Although non-competition provisions entered into with “covered employees” on or after October 1, 2022 are void and unenforceable, the Amended Act permits non-competition agreements with highly compensated employees and allows employers to utilize confidentiality agreements and anti-moonlighting policies in certain circumstances. The Amended Act also includes employer notice requirements and imposes penalties for violations.

Non-competition agreements entered into before October 1, 2022 are not affected by the Amended Act; however, the new law applies to preexisting workplace policies and practices.

Covered Employers

The Amended Act broadly applies to all “employers,” defined as any individual, partnership, general contractor, subcontractor, association, corporation or business trust operating in D.C., or any person or group of persons acting directly or indirectly in the interest of an employer operating in D.C. in relation to an employee. The definition includes prospective employers but excludes the D.C. and United States governments.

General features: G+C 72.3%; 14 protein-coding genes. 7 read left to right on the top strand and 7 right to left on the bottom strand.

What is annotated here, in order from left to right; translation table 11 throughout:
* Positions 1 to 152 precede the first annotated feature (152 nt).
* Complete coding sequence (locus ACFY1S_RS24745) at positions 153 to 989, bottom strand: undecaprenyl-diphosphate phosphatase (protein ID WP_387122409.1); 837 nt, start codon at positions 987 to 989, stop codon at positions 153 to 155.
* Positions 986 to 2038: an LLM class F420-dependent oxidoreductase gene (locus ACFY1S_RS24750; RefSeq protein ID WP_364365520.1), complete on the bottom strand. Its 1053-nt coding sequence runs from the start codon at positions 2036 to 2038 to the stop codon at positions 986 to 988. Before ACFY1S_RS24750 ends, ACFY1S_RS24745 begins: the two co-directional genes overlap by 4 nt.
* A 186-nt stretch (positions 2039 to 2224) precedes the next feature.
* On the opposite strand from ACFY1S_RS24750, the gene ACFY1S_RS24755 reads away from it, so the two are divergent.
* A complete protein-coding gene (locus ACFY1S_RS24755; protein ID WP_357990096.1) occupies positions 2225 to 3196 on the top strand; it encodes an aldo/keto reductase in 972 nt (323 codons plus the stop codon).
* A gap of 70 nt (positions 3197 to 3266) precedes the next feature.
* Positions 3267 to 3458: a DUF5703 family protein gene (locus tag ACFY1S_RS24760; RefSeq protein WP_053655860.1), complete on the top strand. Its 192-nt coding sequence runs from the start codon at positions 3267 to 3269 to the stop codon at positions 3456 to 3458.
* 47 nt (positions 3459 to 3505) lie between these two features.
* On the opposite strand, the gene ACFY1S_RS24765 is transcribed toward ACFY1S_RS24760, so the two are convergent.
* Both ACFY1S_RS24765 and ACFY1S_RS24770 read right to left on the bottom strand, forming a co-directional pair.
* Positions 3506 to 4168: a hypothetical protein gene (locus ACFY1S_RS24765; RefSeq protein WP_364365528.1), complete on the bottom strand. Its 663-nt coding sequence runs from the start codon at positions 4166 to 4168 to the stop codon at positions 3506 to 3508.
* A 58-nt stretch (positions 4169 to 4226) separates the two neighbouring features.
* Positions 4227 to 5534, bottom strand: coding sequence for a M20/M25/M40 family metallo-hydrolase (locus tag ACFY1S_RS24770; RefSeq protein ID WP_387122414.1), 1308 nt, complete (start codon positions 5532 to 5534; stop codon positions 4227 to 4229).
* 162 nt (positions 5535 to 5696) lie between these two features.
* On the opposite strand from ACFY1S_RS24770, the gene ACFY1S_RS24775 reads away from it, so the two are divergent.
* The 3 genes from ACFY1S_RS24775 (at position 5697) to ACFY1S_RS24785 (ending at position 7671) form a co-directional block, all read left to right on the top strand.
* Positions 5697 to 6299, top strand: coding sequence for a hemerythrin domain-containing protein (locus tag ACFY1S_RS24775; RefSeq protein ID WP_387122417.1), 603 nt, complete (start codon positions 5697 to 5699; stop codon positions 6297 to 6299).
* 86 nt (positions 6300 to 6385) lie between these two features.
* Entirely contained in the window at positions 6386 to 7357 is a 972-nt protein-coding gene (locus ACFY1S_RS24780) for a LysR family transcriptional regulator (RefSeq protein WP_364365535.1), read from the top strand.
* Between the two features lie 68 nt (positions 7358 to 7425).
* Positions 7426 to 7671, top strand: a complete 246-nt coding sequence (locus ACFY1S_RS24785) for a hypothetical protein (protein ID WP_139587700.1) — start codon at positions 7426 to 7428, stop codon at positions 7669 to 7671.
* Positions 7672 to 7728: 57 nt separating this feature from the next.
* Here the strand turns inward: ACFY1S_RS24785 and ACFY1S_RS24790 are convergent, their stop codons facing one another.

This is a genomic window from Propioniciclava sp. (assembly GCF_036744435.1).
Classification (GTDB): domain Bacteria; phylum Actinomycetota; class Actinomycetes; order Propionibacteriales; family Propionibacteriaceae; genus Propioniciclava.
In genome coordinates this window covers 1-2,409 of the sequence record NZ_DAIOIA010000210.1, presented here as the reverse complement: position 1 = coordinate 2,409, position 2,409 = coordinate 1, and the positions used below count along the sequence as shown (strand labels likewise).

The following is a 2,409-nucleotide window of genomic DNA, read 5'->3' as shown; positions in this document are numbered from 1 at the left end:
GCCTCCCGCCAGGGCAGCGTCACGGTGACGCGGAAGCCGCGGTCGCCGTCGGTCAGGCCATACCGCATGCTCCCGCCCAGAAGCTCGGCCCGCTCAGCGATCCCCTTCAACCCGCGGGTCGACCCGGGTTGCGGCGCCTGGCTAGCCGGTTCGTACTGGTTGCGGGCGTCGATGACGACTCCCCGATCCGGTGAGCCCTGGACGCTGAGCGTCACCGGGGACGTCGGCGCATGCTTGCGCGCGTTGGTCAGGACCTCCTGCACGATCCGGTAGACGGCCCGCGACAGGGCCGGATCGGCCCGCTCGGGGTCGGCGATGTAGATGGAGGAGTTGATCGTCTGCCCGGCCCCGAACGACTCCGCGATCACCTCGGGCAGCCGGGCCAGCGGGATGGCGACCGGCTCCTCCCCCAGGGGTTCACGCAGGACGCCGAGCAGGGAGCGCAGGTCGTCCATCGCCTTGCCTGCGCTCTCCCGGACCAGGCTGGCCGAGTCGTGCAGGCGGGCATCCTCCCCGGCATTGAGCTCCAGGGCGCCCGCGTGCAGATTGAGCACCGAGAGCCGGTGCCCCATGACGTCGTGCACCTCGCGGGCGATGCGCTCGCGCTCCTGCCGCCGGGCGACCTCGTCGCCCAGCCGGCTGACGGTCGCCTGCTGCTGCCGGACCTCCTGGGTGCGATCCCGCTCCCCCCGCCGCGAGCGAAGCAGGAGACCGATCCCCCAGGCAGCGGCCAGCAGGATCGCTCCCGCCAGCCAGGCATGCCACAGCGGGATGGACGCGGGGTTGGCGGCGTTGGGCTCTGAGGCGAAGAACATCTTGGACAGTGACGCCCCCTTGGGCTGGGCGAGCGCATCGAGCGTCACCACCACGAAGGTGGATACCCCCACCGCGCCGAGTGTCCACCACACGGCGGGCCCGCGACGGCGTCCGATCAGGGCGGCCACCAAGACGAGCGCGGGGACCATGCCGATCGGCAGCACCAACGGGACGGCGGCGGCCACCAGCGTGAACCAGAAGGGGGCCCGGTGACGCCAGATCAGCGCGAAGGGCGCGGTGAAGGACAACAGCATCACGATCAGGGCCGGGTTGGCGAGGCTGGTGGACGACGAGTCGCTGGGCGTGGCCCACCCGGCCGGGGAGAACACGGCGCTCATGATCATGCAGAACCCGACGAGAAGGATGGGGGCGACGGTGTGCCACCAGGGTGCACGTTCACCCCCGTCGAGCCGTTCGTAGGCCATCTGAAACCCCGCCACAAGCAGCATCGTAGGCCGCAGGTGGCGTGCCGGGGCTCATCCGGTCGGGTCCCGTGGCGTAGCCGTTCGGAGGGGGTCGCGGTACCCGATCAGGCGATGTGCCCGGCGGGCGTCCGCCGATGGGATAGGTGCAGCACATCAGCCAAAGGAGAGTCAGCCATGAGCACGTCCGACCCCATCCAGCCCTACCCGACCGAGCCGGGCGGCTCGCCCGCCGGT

Scope of Employees Subject to Non-Compete Ban

Under the Amended Act, non-competition provisions are banned for any “covered employee,” which is defined as an employee who is not a “highly compensated employee” and: (1) spends more than 50 percent of his or her work time for the employer working in D.C.; or (2) whose employment for the employer is based in D.C. and the employee regularly spends a substantial amount of his or her work time for the employer in D.C. and not more than 50 percent of his or her work time for that employer in another jurisdiction. The term “covered employee” also includes new hires who have not yet started work if the employer reasonably anticipates that they will fall into one of the two foregoing groups.